The ease with which stem-like cells in cultures of human MSCs can be expanded presents a marked contrast to the difficulties that have been encountered in expanding hematopoietic stem cells (see ref. 43) or the relatively slow rate at which neural progenitor cells expand in culture (44). The ability to rapidly expand human MSCs in culture will be of obvious importance in using the cells for cell and gene therapy (see refs. 8 and 9). Under the conditions developed here, one bone marrow aspirate obtained under local anesthesia can generate about 1013 cells, a number that approaches the total number of cells in the adult body. Of special importance was that after extensive expansion of the cells, the number of cfus remained unchanged. cfu values for cultures of hMSCs were previously shown to be closely correlated to the ability of the cells to differentiate into both osteoblasts or adipocytes (41). Therefore, the results suggest that the expanded cells maintain their multipotentiality.


marrow stromal cells
mature MSCs
RS cells
recycling stem cells
colony-forming unit


Article published online before print: Proc. Natl. Acad. Sci. USA, 10.1073/pnas.070034097.

Article and publication date are at www.pnas.org/cgi/doi/10.1073/pnas.070034097


1. Friedenstein A J, Gorskaja U, Kalugina N N. Exp Hematol. 1976;4:267–274. [PubMed]
2. Castro-Malaspina H, Gay R E, Resnick G, Kapoor N, Meyers P, Chiarieri D, McKenz S, Broxmeyer H E, Moore M A S. Blood. 1980;56:289–301. [PubMed]
3. Mets T, Verdonk G. Mech Ageing Dev. 1981;16:81–89. [PubMed]
4. Piersma A H, Brockbank K G M, Ploemacher R E, van Vilet E, Brakel-van Peer K M J, Visser P J. Exp Hematol. 1985;13:237–243. [PubMed]
5. Howlett C R, Cave J, Williamson M, Farmer J, Ali S Y, Bab I, Owen M E. Clin Orthoped Rel Res. 1986;213:251–263. [PubMed]
6. Friedenstein A J, Chailakhyan R K, Gerasimov U V. Cell Tissue Kinetics. 1987;20:263–272. [PubMed]
7. Owen M E, Friedenstein A J. Cell and Molecular Biology of Vertebrate Hard Tissues. Chichester, U.K.: Ciba Foundation Symposium; 1988. pp. 42–60.
8. Caplan A I. J Orthoped Res. 1991;9:641–650. [PubMed]
9. Prockop D J. Science. 1997;276:71–74. [PubMed]
10. Chiang G G, Rubin H L, Cherington V, Wang T, Sobolewski J, McGrath C A, Gaffney A, Emani S, Sarver P H, Levine P H, et al. Hum Gene Ther. 1999;10:61–76. [PubMed]
11. Horwitz E M, Prockop D J, Fitzpatrick L A, Winston W K K, Gordon P L, Neel M, Sussman P, Orchard P, Marx J C, Pyeritz R E, et al. Nat Med. 1999;5:309–313. [PubMed]
12. Anklesaria P, Klassen V, Sakakeeny M A, FitzGerald T J, Harrison D, Rybak M E, Greenberger J S. Exp Hematol. 1987;15:636–644. [PubMed]
13. Beresford J N, Bennett J H, Devlin C, Leboy P S, Owen M E. J Cell Sci. 1992;102:341–351. [PubMed]
14. Cheng S L, Yang J W, Rifas L, Zhang S-F, Avioli L V. Endocrinology. 1994;134:277–286. [PubMed]
15. Clark B R, Keating A. Ann NY Acad Sci. 1995;770:70–78. [PubMed]
16. Kuznetsov S A, Friedenstein A J, Robey P G. Br J Haematol. 1997;97:561–570. [PubMed]
17. Kuznetsov S A, Krebsbach P H, Satomura K, Kerr J, Riminucci D, Benayahu D, Robey P G. J Bone Miner Res. 1997;12:1335–1347. [PubMed]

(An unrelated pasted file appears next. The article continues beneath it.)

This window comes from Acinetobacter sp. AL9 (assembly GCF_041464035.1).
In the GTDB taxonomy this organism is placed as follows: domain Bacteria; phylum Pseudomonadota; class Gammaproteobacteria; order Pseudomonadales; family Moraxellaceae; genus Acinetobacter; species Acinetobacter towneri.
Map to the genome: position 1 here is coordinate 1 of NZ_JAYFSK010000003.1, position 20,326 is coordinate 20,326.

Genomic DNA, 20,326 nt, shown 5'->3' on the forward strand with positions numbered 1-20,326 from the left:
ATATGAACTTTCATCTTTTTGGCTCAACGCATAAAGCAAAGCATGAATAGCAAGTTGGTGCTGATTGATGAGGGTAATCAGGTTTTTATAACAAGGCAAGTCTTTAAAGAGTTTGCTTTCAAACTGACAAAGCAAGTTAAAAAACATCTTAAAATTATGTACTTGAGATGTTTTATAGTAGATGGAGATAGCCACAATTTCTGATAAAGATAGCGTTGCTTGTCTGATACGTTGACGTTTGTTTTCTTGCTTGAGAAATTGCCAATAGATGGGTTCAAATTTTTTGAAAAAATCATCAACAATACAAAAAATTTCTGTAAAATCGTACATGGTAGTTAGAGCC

18. Bruder S P, Jaiswal N, Haynesworth S E. J Cell Biochem. 1997;64:278–294. [PubMed]
19. Wakitani S, Saito T, Caplan A I. Muscle Nerve. 1995;18:1417–1426. [PubMed]
20. Lecka-Czernik B, Gubrij I, Moerman E J, Kajkevona O, Lipschitz D A, Manolagas S C, Jilka R L. J Cell Biochem. 1999;74:357–371. [PubMed]
21. Pittenger M F, Mackay A M, Beck S C, Jaiswal R K, Douglas R, Mosca J E, Moorman M A, Simonetti D W, Craig S, Marshak D R. Science. 1999;284:143–147. [PubMed]
22. Pereira R F, Halford K W, O'Hara M D, Leeper D B, Sokolov B P, Pollard M D, Bagasra O, Prockop D J. Proc Natl Acad Sci USA. 1995;92:4857–4861. [PMC free article] [PubMed]
23. Pereira R F, O'Hara M D, Laptev A V, Halford K W, Pollard M D, Class R, Simon D, Livezey K, Prockop D J. Proc Natl Acad Sci USA. 1998;95:1142–1147. [PMC free article] [PubMed]
24. Hou Z, Nguyen Q, Frenkel B, Nillson S K, Milne M, van Wijnen A J, Stein J L, Quesenberry P, Lian J B, Stein G S. Proc Natl Acad Sci USA. 1999;96:7294–7299. [PMC free article] [PubMed]
25. Nilsson S K, Dooner M S, Weier H U, Frenkel B J, Lian J B, Stein G S, Quesenberry P S. J Exp Med. 1999;189:729–734. [PMC free article] [PubMed]
26. Keating A, Guinn B, Larava P, Wang X-H. Exp Hematol. 1996;24:1056.
27. Ferrari G, Cusella-De Angelis G, Coletta M, Paolucci E, Stornaiuolo A, Cossu G, Mavilio F. Science. 1998;279:1528–1530. [PubMed]
28. Goodell M A, Rosenzweit M, Kim H, Marks D F, DeMaria M, Paradis G, Grupp S A, Sieff C A, Mulligan R C, Johnson R P. Nat Med. 1997;12:1337–1345. [PubMed]
29. Gussoni E, Soneoka Y, Stickland C D, Buzney E A, Khan M K, Flint A F, Kunkel L M, Mulligan R C. Nature (London) 1999;401:390–393. [PubMed]
30. Eglitis M A, Mezey E. Proc Natl Acad Sci USA. 1997;94:4080–4085. [PMC free article] [PubMed]
31. Azizi S A, Stokes D G, Augelli B J, DiGirolamo C M, Prockop D J. Proc Natl Acad Sci USA. 1998;95:3908–3913. [PMC free article] [PubMed]
32. Kopen G C, Prockop D J, Phinney D G. Proc Natl Acad Sci USA. 1999;96:10711–10716. [PMC free article] [PubMed]
33. Bjornson C R, Rietze R L, Reynolds B A, Magli M C, Vescovi A L. Science. 1999;283:534–537. [PubMed]
34. Long M W, Robinson J A, Ashcraft E A, Mann K G. J Clin Invest. 1995;95:881–887. [PMC free article] [PubMed]
35. Simmons P J, Torok-Storb B. Blood. 1991;78:55–62. [PubMed]
36. Waller E K, Olweus J, Lund-Johansen F, Huang S, Nguyen M, Guo G R, Terstappen L. Blood. 1995;85:2422–2435. [PubMed]
37. Rickard D J, Kassem M, Hefferan T E, Sarkar G, Spelsberg T C, Riggs B L. J Bone Miner Res. 1996;11:312–324. [PubMed]
38. Gronthos S, Simmons P J. J Hematother. 1996;5:15–23. [PubMed]
39. Joyner C J, Bennett A, Triffitt J T. Bone. 1997;21:1–6. [PubMed]
40. Stewart K, Walsh S, Screen J, Jefferiss C M, Chainey J, Jordan G R, Beresford J N. J Bone Miner Res. 1999;14:1345–1256. [PubMed]
41. DiGirolamo C M, Stokes D, Colter D, Phinney D G, Class R, Prockop D J. Br J Haematol. 1999;107:275–281. [PubMed]
42. Phinney D G, Kopen G, Isaacson R L, Prockop D J. J Cell Biochem. 1999;72:570–585. [PubMed]
43. Glimm H, Eaves C J. Blood. 1999;97:2161–2168. [PubMed]
44. Carpenter M K, Cui X, Hu Z Y, Jackson J, Sherman S, Seiter A, Wahlberg L U. Exp Neurol. 1999;158:265–278. [PubMed]

Articles from Proceedings of the National Academy of Sciences of the United States of America are provided here courtesy of National Academy of Sciences
PubReader format: click here to try


Related citations in PubMed

See reviews...See all...

Cited by other articles in PMC

See all...


Recent Activity

    Your browsing activity is empty.

    Activity recording is turned off.

    Turn recording back on

    See more...